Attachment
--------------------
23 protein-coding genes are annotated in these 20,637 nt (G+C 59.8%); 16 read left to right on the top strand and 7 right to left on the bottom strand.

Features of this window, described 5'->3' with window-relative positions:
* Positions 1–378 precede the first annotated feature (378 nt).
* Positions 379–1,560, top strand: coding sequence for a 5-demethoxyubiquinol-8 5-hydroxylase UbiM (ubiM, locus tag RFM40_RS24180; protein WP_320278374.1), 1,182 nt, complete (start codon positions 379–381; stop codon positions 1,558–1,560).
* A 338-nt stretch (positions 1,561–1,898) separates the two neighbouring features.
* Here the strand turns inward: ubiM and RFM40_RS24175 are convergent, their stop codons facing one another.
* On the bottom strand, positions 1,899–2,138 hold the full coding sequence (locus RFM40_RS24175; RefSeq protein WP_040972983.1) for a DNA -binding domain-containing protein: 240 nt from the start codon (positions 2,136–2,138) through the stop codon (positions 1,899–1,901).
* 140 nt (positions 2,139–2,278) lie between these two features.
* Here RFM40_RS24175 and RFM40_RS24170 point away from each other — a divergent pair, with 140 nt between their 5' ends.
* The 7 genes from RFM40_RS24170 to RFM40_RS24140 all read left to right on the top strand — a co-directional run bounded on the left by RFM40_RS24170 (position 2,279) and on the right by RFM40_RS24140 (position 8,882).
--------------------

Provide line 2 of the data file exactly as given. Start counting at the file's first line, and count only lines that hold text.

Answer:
Features of this window, described 5'->3' with window-relative positions: